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How To Set Up SSH Keys

Secure Shell (SSH) is a cryptographic network protocol used for secure connection between a client and a server and supports various authentication mechanisms. The two most popular mechanisms are passwords based authentication and public key based authentication. In this article we will show you how to connect to your servers without a password using a SSH key.

Generate a new SSH key

Before generating a new SSH key let’s check if we already have an SSH key on our client machine because we don’t want to overwrite our existing keys. Run the following command to see if existing SSH keys are present:

ls -al ~/.ssh/id_*.pub

If there are existing keys, you can either use those and skip the next step or backup up the old keys and generate a new one. If you see No such file or directory or no matches found it means that we do not have a SSH key and we can proceed with the next step and generate a new one.

The following command to generate a new SSH key with 4096 bits and your email address as a comment:

ssh-keygen -t rsa -b 4096 -C "your_ema[email protected]"

Press Enter to accept the default file location and file name:

Enter file in which to save the key (/home/yourusername/.ssh/id_rsa):

Next, the ssh-keygen tool will aks us to type a secure passphrase. Whether you want to use passphrase its up to you, if you choose to use passphrase you will get an extra layer of security. In most cases developers and system administrators are using SSH without a passphrase because they are useful for fully automated processes. If you don’t want to use passphrase just press Enter

Enter passphrase (empty for no passphrase):

The whole interaction looks like this:

ssh-keygen -t rsa -b 4096 -C "[email protected]"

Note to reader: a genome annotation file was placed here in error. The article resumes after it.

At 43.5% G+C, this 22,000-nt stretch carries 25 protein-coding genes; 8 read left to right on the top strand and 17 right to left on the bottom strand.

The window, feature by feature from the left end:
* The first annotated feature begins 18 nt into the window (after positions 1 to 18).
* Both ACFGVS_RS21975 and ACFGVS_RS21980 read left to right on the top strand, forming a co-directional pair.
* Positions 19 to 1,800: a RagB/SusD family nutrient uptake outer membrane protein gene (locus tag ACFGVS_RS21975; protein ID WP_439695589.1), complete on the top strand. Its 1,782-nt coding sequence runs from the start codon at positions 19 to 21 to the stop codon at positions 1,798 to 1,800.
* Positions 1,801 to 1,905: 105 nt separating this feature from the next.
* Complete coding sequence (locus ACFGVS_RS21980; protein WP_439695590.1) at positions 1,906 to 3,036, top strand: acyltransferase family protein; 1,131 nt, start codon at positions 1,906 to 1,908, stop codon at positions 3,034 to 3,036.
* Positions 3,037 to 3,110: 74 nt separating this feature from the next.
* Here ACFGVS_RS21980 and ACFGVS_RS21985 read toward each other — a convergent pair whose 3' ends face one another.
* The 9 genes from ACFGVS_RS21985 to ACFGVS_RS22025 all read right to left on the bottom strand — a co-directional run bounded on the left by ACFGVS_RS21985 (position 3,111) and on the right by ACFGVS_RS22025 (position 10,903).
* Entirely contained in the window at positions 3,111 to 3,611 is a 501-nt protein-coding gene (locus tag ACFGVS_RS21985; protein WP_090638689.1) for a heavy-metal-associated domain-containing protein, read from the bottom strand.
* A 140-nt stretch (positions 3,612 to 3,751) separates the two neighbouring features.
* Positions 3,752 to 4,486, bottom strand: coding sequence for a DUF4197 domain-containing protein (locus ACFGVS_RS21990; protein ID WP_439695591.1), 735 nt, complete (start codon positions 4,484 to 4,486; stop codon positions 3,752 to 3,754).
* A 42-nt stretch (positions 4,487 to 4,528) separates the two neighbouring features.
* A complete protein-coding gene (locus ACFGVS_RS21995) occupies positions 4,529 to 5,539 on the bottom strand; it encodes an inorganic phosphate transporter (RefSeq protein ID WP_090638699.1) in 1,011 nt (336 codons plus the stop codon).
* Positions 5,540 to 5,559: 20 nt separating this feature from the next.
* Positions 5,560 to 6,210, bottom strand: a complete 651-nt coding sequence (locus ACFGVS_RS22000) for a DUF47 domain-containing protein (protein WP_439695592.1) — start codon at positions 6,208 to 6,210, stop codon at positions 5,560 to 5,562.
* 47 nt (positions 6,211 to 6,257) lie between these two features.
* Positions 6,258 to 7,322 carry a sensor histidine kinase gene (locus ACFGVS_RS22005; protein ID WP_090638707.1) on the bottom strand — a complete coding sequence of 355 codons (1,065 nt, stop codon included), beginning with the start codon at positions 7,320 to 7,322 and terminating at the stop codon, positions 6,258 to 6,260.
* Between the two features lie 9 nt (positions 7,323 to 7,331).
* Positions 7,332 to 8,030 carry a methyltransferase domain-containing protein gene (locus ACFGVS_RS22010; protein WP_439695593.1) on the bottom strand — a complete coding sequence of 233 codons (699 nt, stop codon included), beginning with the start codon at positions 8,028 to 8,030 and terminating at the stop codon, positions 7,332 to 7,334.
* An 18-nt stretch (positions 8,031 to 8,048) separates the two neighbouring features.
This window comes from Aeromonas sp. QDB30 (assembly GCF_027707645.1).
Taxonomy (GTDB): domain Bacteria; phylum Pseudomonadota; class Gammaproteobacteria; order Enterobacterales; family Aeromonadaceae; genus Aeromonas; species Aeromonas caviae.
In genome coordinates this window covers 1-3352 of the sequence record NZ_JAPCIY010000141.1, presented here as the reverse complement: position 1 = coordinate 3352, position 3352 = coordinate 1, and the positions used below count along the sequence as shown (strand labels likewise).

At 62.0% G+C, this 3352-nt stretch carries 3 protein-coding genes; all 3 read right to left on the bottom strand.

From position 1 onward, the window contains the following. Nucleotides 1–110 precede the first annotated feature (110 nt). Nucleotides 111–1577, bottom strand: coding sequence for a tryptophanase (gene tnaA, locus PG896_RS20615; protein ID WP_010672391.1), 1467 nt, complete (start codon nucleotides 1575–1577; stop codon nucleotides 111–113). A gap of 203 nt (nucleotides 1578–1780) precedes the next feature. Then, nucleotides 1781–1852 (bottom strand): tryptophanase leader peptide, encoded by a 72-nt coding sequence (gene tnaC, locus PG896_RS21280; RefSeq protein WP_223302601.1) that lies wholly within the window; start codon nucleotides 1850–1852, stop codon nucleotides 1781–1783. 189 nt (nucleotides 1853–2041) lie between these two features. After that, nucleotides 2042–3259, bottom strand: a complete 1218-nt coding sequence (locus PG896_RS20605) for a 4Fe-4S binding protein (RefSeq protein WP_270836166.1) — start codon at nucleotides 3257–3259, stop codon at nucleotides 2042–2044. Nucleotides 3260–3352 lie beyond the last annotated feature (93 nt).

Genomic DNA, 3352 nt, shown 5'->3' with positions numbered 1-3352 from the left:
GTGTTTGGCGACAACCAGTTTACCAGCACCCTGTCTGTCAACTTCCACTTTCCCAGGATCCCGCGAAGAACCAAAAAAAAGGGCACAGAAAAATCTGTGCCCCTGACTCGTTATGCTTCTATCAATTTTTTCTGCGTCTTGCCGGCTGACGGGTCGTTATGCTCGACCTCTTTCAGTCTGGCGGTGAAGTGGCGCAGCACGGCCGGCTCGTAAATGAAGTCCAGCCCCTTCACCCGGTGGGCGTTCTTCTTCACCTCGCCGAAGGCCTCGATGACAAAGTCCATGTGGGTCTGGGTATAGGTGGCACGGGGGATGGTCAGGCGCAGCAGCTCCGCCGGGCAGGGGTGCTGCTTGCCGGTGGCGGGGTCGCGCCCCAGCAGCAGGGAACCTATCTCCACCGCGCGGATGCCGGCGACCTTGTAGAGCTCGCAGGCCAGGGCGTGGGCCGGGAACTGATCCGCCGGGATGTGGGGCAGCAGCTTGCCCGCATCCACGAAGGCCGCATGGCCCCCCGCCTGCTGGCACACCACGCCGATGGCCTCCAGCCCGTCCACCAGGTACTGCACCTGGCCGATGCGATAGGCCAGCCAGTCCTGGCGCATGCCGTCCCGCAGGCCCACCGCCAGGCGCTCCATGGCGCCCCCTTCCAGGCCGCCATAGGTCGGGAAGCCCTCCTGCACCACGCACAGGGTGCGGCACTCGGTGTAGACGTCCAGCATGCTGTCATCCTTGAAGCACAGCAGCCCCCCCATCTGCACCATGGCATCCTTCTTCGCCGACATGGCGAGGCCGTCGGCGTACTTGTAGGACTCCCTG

Generating public/private rsa key pair.
Enter file in which to save the key (/home/yourusername/.ssh/id_rsa):
Enter passphrase (empty for no passphrase):
Enter same passphrase again:
Your identification has been saved in /home/yourusername/.ssh/id_rsa.
Your public key has been saved in /home/yourusername/.ssh/
The key fingerprint is:
SHA256:CmyJ/K3P/3pzD0RNWt5IC/l9CGCwGUj28GTWOMIym+w [email protected]
The key's randomart image is:
+---[RSA 4096]----+
|     o+.*+o...+  |
|    o.+Bo=. oO + |
|   . = .=.  oo=o.|
| . o+.     .  o o|
|  o.=   S   .   .|
|   oEo .   .     |
|    . o     .    |
|     o    o ..   |
|    ..o.o+.o ..  |

To be sure that the SSH key is generated we can list our new private and public keys with:

ls ~/.ssh/id_*
/home/yourusername/.ssh/id_rsa /home/yourusername/.ssh/

Copy the public key

Once we have generated a SSH key, in order to be able to login to our server without a password we need to copy the public key to the server we want to manage.

We will use the ssh-copy-id command to copy our public key:

ssh-copy-id [email protected]_ip_address

You will be prompted to enter the remoteusername password:

[email protected]_ip_address's password:

Once the user is authenticated, our public key will be appended to the remote user authorized_keys file and connection will be closed.

You can now login to the remote server without being prompted for a password.

That’s all! If you have any question or feedback feel free to leave a comment.